Sen. Elizabeth Warren (D-Mass.) announced Monday her campaign will shun fundraising through some of the old-fashioned means: dinners, donor calls and cocktail parties.
In an email to supporters Monday, Warren also said she won’t sell access to big-name donors as candidates often do to raise money for a presidential bid.
Warren has demonstrated as much in organizing events where she poses for photos with anyone who stands in line and requests it. Typically, candidates put a premium on such access, sometimes charging thousands of dollars for a personal photograph.
“My presidential primary campaign will be run on the principle of equal access for anybody who joins it,” Warren said in a message to supporters.
“That means no fancy receptions or big money fundraisers only with people who can write the big checks. And when I thank the people giving to my campaign, it will not be based on the size of their donation. It means that wealthy donors won’t be able to purchase better seats or one-on-one time with me at our events. And it means I won’t be doing ‘call time,’ which is when candidates take hours to call wealthy donors to ask for their support.”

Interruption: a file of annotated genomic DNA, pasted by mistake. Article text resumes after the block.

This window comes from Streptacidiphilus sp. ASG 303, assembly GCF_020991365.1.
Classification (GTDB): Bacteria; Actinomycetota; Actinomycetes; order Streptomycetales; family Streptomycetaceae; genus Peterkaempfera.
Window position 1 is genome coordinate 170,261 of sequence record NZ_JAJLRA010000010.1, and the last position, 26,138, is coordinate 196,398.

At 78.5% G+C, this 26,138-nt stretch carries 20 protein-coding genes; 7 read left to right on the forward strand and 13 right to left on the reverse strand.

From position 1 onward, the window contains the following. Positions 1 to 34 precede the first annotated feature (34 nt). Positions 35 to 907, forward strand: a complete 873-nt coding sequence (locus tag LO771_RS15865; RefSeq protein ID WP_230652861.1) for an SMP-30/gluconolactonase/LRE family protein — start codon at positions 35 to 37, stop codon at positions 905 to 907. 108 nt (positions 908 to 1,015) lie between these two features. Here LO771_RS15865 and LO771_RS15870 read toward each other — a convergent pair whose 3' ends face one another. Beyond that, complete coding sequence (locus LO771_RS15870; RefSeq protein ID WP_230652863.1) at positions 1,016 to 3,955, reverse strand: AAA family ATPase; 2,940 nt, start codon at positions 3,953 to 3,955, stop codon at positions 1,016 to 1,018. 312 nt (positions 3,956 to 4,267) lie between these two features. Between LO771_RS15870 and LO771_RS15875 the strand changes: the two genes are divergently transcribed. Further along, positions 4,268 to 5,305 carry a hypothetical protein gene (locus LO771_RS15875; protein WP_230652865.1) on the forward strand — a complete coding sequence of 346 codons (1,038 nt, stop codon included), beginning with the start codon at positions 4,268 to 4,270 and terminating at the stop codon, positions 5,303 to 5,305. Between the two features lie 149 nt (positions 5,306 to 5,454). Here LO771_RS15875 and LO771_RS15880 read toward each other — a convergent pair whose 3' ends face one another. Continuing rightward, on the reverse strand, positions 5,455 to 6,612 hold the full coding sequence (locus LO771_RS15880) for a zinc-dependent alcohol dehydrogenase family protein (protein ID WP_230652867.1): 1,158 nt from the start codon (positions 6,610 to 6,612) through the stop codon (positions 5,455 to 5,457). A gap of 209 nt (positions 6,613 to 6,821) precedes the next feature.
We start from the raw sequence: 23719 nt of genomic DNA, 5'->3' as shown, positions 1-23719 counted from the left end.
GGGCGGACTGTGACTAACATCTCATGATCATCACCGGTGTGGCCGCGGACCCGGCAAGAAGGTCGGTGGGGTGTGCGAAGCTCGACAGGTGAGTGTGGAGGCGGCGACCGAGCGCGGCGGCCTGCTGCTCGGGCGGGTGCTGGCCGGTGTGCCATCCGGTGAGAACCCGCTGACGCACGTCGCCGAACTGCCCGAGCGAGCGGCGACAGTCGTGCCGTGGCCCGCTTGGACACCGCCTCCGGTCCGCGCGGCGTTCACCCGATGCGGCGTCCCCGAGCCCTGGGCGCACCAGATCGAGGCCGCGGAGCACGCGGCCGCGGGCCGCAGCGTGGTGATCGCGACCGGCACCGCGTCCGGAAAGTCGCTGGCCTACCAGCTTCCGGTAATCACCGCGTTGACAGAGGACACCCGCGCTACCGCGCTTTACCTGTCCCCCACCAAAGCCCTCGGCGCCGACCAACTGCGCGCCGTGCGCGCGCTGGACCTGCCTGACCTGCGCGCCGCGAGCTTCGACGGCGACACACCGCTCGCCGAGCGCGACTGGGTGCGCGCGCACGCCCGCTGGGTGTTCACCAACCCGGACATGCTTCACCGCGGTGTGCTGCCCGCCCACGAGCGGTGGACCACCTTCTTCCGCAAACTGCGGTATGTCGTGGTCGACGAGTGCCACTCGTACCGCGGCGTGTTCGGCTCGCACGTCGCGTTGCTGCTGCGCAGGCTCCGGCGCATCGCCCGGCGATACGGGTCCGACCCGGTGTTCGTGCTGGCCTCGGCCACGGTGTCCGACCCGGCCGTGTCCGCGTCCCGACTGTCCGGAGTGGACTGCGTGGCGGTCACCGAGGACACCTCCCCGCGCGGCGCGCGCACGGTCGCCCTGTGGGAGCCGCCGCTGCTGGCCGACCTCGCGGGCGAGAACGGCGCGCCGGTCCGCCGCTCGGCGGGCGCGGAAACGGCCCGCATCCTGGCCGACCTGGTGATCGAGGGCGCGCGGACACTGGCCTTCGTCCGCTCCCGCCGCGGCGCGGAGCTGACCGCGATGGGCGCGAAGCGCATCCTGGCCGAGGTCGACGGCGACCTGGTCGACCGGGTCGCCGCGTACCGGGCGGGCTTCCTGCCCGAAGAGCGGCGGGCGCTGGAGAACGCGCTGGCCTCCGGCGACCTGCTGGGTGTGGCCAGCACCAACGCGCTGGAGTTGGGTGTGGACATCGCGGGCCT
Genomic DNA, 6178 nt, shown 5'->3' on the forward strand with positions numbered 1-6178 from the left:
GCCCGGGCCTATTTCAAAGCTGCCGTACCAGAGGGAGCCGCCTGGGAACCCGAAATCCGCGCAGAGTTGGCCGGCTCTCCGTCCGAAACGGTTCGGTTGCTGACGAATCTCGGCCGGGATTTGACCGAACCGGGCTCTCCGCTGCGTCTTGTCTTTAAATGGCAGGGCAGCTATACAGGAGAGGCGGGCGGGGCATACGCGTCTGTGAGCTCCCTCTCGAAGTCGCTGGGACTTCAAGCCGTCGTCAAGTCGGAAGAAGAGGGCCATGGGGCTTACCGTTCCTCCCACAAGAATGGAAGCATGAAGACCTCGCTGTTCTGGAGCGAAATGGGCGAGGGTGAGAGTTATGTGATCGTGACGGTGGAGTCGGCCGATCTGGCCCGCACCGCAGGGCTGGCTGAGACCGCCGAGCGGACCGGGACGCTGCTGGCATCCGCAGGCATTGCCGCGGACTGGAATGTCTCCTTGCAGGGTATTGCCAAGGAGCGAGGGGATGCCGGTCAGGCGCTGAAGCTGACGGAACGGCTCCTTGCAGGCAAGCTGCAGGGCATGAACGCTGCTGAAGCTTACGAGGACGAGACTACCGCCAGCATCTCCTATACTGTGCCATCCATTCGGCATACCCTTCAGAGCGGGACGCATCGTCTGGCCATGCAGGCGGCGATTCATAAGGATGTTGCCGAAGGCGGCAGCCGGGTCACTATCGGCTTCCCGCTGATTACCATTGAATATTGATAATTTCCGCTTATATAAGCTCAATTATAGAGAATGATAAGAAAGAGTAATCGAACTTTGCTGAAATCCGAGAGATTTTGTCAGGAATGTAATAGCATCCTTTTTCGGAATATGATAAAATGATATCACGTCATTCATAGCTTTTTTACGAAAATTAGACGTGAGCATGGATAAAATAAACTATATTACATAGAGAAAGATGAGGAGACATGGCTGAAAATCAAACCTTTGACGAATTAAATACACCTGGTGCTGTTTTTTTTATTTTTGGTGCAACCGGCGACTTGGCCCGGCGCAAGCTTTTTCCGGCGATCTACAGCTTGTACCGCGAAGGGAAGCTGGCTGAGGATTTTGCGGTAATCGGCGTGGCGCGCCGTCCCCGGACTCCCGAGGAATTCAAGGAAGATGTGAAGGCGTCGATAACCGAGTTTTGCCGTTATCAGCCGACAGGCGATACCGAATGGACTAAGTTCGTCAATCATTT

The self-imposed restrictions allow Warren to distinguish herself from the field at a time when candidates are in a mad race for donations from small donors.
The Democrat, who launched a full-fledged campaign earlier this month, has already vowed not to take money from lobbyists or super PACs.
She has rejected all PAC money and challenged others in the sprawling field of candidates to reject PAC money. A group of competitors have said they wouldn’t take corporate PAC money — including Kamala Harris (D-Calif.), Cory Booker (D-N.J.), Kirsten Gillibrand (D-N.Y.) and Amy Klobuchar (D-Minn.). Former Texas Rep. Beto O’Rourke, a prospective candidate, shattered records in the 2018 midterms after rejecting PACs and relying on small-dollar donors.
Warren’s move, though, takes that promise a step further, saying she won’t spend time making donor calls or that she will host private fundraising dinners or receptions.
While Warren did hold fundraisers in her years as a senator, she hasn’t held any since she first launched her exploratory bid Dec. 31, according to her campaign.
Warren has a proven network of small dollar donors, but she’s also seemed to lag others in the primary field in early fundraising, including Harris and Sen. Bernie Sanders (I-Vt.), whose one-day $6 million haul swamped all his competitors in the field.
Article originally published on POLITICO Magazine
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